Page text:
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Intimate Integration : A History of the Sixties Scoop and the Colonization of Indigenous Kinship, Hardback Book

Intimate Integration : A History of the Sixties Scoop and the Colonization of Indigenous Kinship Hardback

Part of the Studies in Gender and History series

Description

Privileging Indigenous voices and experiences, Intimate Integration documents the rise and fall of North American transracial adoption projects, including the Adopt Indian and Metis Project and the Indian Adoption Project.

The author argues that the integration of adopted Indian and Metis children mirrored the new direction in post-war Indian policy and welfare services.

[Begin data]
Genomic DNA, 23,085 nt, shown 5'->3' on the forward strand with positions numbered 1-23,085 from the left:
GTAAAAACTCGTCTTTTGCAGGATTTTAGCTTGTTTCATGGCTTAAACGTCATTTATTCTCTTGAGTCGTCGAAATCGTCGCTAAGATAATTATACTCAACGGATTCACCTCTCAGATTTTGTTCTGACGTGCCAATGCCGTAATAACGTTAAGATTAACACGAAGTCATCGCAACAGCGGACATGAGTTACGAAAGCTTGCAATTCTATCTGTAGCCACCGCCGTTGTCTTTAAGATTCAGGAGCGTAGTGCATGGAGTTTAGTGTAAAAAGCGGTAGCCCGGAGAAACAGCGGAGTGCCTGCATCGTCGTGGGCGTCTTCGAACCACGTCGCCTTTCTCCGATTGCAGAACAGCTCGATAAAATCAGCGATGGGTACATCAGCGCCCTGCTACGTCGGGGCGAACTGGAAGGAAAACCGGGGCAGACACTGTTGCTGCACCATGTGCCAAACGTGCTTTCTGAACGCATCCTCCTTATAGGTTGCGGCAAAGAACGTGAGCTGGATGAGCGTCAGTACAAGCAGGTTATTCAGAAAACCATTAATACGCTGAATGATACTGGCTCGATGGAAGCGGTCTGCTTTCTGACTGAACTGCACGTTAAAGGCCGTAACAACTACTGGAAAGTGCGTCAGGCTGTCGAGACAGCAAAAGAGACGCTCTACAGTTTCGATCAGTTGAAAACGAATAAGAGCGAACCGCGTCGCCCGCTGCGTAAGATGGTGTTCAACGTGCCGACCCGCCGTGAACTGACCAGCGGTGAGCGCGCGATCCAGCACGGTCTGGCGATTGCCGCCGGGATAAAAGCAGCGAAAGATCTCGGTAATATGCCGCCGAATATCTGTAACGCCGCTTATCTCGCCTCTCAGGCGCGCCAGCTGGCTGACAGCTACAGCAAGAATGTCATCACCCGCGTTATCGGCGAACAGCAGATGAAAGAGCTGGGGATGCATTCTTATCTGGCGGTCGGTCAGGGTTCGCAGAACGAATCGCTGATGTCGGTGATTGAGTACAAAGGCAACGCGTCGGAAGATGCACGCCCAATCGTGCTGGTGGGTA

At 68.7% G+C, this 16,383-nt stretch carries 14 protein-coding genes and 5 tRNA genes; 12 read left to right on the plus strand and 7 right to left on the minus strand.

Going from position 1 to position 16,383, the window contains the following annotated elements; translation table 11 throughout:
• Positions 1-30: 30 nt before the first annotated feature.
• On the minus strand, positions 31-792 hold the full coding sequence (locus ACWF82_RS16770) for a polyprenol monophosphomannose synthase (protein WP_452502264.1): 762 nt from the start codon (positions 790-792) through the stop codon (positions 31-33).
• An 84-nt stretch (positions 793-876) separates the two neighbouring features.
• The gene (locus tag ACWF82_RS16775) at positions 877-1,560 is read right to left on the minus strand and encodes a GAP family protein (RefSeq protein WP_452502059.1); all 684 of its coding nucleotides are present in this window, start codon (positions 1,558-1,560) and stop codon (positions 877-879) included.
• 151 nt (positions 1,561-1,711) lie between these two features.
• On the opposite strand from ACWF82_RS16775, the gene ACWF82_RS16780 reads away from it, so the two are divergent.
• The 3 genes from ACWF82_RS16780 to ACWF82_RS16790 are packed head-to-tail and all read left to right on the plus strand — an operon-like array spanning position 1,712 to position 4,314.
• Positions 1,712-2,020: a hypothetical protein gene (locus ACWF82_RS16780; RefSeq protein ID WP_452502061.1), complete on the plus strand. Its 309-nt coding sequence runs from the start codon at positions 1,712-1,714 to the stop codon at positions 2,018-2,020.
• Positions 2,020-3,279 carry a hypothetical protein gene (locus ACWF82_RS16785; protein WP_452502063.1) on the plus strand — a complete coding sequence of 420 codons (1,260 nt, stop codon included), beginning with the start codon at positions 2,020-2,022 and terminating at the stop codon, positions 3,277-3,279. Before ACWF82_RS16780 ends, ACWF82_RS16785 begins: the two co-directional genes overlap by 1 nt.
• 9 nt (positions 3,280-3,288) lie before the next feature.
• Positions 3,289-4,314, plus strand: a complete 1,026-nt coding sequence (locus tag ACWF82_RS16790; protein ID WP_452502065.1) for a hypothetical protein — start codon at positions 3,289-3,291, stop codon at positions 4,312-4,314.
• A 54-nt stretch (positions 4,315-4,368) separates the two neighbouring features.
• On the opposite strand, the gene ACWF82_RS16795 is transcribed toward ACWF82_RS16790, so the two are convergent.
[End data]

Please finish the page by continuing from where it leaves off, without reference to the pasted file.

She illustrates how the removal of Indigenous children from Indigenous families and communities took on increasing political and social urgency, contributing to what we now call the "Sixties Scoop."Intimate Integration utilizes an Indigenous gender analysis to identify the gendered operation of the federal Indian Act and its contribution to Indigenous child removal, over-representation in provincial child welfare systems, and transracial adoption.

Specifically, women and children's involuntary enfranchisement through marriage, as laid out in the Indian Act, undermined Indigenous gender and kinship relationships.

Making profound contributions to the history of settler-colonialism in Canada, Intimate Integration sheds light on the complex reasons behind persistent social inequalities in child welfare.

Information

  • Format: Hardback
  • Pages: 320 pages
  • Publisher: University of Toronto Press
  • Publication Date:
  • Category: History of the Americas
  • ISBN: 9781487500641

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